- Investors lost Sh56.7 billion of paper wealth at the Nairobi Securities Exchange yesterday, the biggest interday drop since March last year.
- The market soured for investors holding Safaricom stocks to lose Sh56 billion as its share price declined to Sh38.5.
- East African Breweries shed Sh1.1 billion, Equity Bank lost Sh943 million and Coop Bank cut Sh880 million whereas KCB shareholders gained Sh1.2 billion.
Investors lost Sh56.7 billion of paper wealth at the Nairobi Securities Exchange yesterday, the biggest interday drop since March last year.
The market soured for investors holding Safaricom stocks to lose Sh56 billion as its share price declined to Sh38.5.
East African Breweries #ticker:EABL shed Sh1.1 billion, Equity Bank #ticker:EQTY lost Sh943 million and Coop Bank #ticker:COOP cut Sh880 million whereas KCB #ticker:KCB shareholders gained Sh1.2 billion.
Standard Investment Bank’s Executive Director for Research Eric Musau said the Safaricom dip was mainly driven by market forces after supply built up when the stock rose to Sh40 at the beginning of the year.
Equity Bank, he said, had also done well after announcing the International Finance Corporation deal of acquiring 253.1 million Britam shares at the lender.
“There has been a demand for Safaricom as it started rallying towards Sh40 then we started getting supply build-up from people who are willing to sell at that price, which pulls back the share price,” Mr Musau said.
The Nairobi bourse has been making uneasy gains this year rising to Sh2.61 trillion at the close of trading Monday but has remained volatile even as the country enters a period of heightened political contest.
Kenya’s hotly contested elections and associated political rhetoric affect investor confidence and prospects of listed companies.
Foreign investors tend to be risk-averse during election period and exit, leading to huge capital outflows.
In 2017, Kenya’s stock exchange halted trading briefly after blue chip shares plummeted when the Supreme Court annulled the results of the August 8 presidential election.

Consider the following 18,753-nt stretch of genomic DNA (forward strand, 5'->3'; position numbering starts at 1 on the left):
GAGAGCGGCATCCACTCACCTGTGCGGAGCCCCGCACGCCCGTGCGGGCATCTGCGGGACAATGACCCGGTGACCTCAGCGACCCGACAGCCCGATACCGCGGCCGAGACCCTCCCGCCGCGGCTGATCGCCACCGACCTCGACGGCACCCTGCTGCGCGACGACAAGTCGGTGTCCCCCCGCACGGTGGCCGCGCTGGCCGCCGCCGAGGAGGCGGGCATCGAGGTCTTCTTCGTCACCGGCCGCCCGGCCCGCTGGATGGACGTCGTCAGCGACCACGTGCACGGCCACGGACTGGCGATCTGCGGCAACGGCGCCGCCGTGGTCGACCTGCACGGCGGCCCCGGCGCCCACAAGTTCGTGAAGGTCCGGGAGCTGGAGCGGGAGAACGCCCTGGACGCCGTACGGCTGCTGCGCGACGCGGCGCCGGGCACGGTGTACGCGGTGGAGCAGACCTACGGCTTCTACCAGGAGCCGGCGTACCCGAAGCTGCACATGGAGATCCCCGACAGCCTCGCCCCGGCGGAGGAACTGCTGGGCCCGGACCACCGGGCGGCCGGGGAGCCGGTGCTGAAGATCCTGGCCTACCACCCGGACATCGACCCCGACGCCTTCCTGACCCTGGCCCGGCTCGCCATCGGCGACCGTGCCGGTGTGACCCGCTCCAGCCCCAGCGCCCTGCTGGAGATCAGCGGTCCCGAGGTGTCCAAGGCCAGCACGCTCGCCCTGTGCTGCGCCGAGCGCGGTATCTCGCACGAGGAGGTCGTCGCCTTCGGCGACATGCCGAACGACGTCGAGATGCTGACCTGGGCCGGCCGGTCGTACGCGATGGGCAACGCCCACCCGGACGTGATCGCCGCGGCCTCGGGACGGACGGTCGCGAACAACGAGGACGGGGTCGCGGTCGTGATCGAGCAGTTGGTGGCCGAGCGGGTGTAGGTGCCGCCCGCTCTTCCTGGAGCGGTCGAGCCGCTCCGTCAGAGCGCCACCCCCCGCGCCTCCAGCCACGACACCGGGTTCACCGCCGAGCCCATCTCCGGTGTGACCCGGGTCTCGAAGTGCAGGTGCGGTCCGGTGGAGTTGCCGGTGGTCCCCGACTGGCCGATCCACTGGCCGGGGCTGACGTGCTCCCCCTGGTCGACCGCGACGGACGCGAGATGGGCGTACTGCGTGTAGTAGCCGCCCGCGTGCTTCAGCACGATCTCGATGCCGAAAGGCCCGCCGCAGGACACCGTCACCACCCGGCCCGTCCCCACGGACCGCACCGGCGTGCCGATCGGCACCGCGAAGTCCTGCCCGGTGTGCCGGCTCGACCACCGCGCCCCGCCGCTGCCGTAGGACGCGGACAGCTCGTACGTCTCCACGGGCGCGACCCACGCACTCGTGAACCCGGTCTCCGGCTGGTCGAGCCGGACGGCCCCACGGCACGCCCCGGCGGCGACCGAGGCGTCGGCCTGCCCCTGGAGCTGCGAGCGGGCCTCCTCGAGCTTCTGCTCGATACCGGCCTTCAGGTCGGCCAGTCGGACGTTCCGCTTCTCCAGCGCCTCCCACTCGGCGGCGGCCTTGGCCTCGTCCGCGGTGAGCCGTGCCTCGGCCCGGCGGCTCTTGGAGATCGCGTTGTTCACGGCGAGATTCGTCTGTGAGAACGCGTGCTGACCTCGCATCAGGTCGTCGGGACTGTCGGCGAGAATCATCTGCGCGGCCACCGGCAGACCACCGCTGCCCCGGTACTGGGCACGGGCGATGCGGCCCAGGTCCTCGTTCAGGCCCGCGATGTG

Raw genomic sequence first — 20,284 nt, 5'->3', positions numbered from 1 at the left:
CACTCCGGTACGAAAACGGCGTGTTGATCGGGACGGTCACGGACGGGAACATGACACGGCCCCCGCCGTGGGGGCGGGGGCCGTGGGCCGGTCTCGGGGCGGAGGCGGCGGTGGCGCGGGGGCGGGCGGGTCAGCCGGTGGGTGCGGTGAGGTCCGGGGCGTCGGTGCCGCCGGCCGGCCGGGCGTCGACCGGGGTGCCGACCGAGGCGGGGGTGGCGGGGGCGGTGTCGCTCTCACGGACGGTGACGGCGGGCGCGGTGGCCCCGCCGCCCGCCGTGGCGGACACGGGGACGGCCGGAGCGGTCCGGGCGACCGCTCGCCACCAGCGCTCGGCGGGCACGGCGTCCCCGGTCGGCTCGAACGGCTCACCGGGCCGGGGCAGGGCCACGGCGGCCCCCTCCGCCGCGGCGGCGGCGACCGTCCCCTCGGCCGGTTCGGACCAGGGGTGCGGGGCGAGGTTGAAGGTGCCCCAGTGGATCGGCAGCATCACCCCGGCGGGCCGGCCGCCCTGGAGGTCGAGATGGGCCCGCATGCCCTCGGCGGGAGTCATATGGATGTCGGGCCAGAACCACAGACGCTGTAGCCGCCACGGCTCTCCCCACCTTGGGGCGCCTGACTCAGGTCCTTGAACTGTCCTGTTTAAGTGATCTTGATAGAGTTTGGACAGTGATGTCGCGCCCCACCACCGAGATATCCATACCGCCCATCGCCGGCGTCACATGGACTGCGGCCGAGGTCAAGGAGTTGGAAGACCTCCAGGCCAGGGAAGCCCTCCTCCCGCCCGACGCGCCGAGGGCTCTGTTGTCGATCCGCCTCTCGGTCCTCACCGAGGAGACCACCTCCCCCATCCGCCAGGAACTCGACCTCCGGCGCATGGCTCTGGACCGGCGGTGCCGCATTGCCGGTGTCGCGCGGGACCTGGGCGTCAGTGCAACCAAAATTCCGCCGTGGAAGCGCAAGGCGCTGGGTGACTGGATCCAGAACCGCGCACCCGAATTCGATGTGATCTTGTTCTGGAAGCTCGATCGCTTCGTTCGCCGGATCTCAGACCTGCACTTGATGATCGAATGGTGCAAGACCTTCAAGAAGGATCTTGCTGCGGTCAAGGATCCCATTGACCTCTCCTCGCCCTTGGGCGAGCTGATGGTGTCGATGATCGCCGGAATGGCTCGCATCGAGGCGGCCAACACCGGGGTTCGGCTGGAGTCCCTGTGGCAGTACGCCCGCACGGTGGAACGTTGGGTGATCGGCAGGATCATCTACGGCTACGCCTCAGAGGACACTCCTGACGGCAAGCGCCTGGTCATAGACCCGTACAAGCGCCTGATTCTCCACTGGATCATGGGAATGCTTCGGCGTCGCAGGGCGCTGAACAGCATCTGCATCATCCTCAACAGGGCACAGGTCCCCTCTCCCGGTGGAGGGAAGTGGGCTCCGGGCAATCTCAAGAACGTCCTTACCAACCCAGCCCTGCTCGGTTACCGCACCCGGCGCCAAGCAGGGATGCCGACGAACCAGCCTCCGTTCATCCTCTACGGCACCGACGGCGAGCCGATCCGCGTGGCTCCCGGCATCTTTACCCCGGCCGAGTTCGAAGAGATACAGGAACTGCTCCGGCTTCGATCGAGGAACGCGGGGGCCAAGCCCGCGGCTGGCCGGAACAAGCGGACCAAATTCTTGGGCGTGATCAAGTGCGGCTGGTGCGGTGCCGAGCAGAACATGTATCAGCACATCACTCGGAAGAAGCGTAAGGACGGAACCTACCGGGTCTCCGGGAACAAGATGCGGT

Investors also shun the equities market during the election year, anticipating a dip in economic activity and business disruptions due to a history of disputed polls.
Kenya’s economy has a history of slowing down during election years when firms put investment decisions on hold, pending a return to normalcy.
Economic growth, for example, slowed to 4.81 percent in 2017 as a result of the bitterly-contested presidential poll from 5.88 percent a year earlier.
The same trend was seen in 2008 in the aftermath of the December 2007 presidential election and related violence that sank the economy to a growth of 0.23 percent from 6.865 percent a year before.
The notable exception was in 2013 when economy grew 5.8 percent after the Supreme Court amicably resolved a presidential dispute compared with 4.56 percent the year before.
Mr Musau said politics may not play a big role in determining the NSE trends this year as the economy is expected to remain resilient as companies emerge stronger from the struggles of Covid-19 pandemic.
“This year politics may not weigh in a lot. What we have seen is that the companies that survived through Covid have really strengthened and cut costs and we are beginning to see positive indications like higher employment figures, higher tax collections, signaling growth,” he said.
This year, Kenya’s GDP is expected to grow six percent, according to the Central Bank of Kenya up from an earlier projection of 5.6 percent.
Kenya’s economy has been resilient despite the Covid-19 pandemic contracting 0.31 percent in 2020 on the back of Covid-related partial trade shutdowns and travel restrictions.
The economy grew 9.9 percent in the third quarter of last year compared with a contraction of 2.1 percent in similar period in 2020 following the easing Covid-19 curbs.